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Publication numberUS5481214 A
Publication typeGrant
Application numberUS 08/277,063
Publication dateJan 2, 1996
Filing dateJul 19, 1994
Priority dateJul 22, 1993
Fee statusLapsed
Publication number08277063, 277063, US 5481214 A, US 5481214A, US-A-5481214, US5481214 A, US5481214A
InventorsTakashi Tamaki, Mitsuya Ohie
Original AssigneeOki Electric Industry Co., Ltd.
Export CitationBiBTeX, EndNote, RefMan
External Links: USPTO, USPTO Assignment, Espacenet
Voltage to pulse-width conversion circuit
US 5481214 A
Abstract
A voltage to pulse-width conversion circuit having counter which counts a reference frequency and produces a digital output signal having a multi-bit digital value; a decoder which decode the multi-bit digital value of the digital output signal and outputs first and second decoded signals; a digital/analog converter which receives the first and second decoded signals and produces an analog signal having an analog voltage; a comparator which compares the reference voltage and the analog voltage and produces a comparison result signal and a setting circuit which sets the level of the output node to a predetermined voltage level in response to the first and second decoded signals.
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Claims(14)
What is claimed is:
1. A voltage to pulse-width conversion circuit comprising:
a clock input terminal for receiving a clock signal having a reference frequency;
a reference voltage input terminal for supplying a reference voltage;
an output node for applying a pulse-width signal;
a counter receiving the clock signal and producing a digital output signal having a multi-bit digital value corresponding to a count of cycles of the reference frequency;
a decoder for decoding the multi-bit digital value of the digital output signal and out putting first and second decoded signals;
a digital/analog converter for receiving the first and second decoded signals and producing an analog signal having an analog voltage corresponding to the first and second decoded signals;
a comparator for comparing the reference voltage and the analog voltage and producing a comparison result signal corresponding to the voltage difference between the reference voltage and the analog voltage; and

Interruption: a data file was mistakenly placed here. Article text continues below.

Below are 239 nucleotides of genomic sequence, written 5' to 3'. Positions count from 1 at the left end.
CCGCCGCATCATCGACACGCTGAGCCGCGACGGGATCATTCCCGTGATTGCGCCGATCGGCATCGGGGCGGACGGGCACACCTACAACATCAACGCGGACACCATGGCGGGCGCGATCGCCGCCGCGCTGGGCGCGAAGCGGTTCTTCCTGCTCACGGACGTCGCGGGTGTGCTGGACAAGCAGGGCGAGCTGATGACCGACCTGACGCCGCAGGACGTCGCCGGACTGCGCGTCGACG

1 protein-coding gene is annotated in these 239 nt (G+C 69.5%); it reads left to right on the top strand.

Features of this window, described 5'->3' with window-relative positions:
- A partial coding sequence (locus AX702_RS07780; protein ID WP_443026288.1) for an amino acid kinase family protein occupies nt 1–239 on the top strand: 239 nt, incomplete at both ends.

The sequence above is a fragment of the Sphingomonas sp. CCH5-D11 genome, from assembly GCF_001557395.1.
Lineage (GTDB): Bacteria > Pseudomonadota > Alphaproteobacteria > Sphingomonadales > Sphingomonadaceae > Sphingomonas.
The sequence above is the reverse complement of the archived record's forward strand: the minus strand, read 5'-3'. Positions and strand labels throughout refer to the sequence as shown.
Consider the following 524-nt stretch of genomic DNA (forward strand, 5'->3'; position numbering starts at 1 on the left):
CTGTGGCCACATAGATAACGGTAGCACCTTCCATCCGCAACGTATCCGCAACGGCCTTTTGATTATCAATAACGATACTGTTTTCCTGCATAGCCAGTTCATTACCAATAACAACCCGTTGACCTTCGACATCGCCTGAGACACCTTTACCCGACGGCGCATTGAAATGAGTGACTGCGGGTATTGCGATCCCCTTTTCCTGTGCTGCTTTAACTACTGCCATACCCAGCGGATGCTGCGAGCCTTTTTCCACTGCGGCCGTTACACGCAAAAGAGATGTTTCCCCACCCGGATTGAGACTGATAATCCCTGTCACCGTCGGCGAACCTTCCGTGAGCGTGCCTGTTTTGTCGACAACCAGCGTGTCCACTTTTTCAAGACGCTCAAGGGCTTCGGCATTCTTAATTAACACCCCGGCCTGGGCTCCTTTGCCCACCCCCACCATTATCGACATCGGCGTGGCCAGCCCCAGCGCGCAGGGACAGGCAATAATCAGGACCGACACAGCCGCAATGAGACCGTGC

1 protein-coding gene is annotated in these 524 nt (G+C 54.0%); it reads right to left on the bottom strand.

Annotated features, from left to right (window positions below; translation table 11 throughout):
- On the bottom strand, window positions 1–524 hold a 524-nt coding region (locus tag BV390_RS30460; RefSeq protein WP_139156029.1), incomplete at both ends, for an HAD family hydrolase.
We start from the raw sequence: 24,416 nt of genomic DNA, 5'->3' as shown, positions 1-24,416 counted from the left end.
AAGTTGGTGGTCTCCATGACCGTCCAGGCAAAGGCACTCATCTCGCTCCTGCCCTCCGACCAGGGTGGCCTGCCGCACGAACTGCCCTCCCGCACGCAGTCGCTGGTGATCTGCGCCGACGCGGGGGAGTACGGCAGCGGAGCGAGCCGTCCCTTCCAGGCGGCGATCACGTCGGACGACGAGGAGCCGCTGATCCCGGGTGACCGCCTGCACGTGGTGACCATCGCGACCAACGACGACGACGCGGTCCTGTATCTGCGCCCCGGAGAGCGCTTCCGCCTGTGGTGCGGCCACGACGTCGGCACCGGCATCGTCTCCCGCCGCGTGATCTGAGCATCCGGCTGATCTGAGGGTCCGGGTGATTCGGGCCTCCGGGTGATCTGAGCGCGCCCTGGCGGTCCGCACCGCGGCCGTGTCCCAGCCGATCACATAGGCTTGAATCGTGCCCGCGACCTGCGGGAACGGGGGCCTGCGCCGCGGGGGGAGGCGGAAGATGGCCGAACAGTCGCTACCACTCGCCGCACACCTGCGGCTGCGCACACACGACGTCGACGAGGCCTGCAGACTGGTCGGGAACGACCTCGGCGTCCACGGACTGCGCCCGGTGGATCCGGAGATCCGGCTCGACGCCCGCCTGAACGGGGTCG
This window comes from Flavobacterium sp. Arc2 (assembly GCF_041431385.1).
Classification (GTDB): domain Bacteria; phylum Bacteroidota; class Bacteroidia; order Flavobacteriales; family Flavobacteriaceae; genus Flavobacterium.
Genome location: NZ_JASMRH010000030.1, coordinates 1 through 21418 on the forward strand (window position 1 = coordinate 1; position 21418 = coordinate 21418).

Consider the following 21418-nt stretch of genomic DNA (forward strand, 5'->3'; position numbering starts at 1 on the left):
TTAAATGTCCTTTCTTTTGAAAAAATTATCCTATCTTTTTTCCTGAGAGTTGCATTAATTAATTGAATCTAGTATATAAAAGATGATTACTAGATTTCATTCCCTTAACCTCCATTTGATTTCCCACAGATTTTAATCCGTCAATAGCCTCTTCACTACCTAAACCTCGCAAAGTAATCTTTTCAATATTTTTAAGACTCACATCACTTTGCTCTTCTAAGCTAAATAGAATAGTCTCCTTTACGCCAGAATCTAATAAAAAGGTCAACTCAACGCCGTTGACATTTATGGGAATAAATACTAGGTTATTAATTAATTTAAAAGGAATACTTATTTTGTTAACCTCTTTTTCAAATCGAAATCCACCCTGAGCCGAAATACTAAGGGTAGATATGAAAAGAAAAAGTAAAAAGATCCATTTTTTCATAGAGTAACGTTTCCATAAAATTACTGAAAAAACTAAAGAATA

a setting circuit for setting the level of the output node to a first logic level in response to the first decoded signal and to a second logic level in response to the comparison result signal after the first decoded signal, wherein said setting circuit comprises a reset-set flip flop having a reset terminal receiving the comparison result signal and a set terminal receiving the first decoded signal.
2. A voltage to pulse-width conversion circuit as set forth in claim 1, wherein the first decoded signal indicates a 0 value.
3. A voltage to pulse-width conversion circuit as set forth in claim 1, wherein said counter counts the reference frequency signal continuously.
4. A voltage to pulse-width conversion circuit comprising:
a clock input terminal for receiving a clock signal having a reference frequency;
a reference voltage input terminal for supplying a reference voltage;
an output node for applying a pulse-width signal;
a counter receiving the clock signal and producing a digital output signal having a multi-bit digital value corresponding to a count of cycles of the reference frequency;
a decoder for decoding the multi-bit digital value of the digital output signal and outputting first and second decoded signals, said first decoded signal indicating a 0 value;
a digital/analog converter for receiving the first and second decoded signals and producing an analog signal having an analog voltage corresponding to the first and second decoded signals;
a comparator for comparing the reference voltage and the analog voltage and producing a comparison result signal corresponding to the voltage difference between the reference voltage and the analog voltage; and
a setting circuit for setting the level of the output node to a first logic level in response to the first decoded signal and to a second logic level in response to the comparison result signal after the first decoded signal.
5. A voltage to pulse-width conversion circuit as set forth in claim 4, wherein said setting circuit comprises a reset-set flip flop having a reset terminal receiving the comparison result signal and a set terminal receiving the first decoded signal.
6. A voltage to pulse-width conversion circuit as set forth in claim 3, wherein said counter counts the reference frequency signal continuously.
7. A voltage to pulse-width conversion circuit comprising:
a clock input terminal for receiving a clock signal having a reference frequency;
a reference voltage input terminal for supplying a reference voltage;
an output node for applying a pulse-width signal;
a counter receiving the clock signal and producing a digital output signal having a multi-bit digital value corresponding to a count of cycles of the reference frequency, said counter counting the reference signal continuously;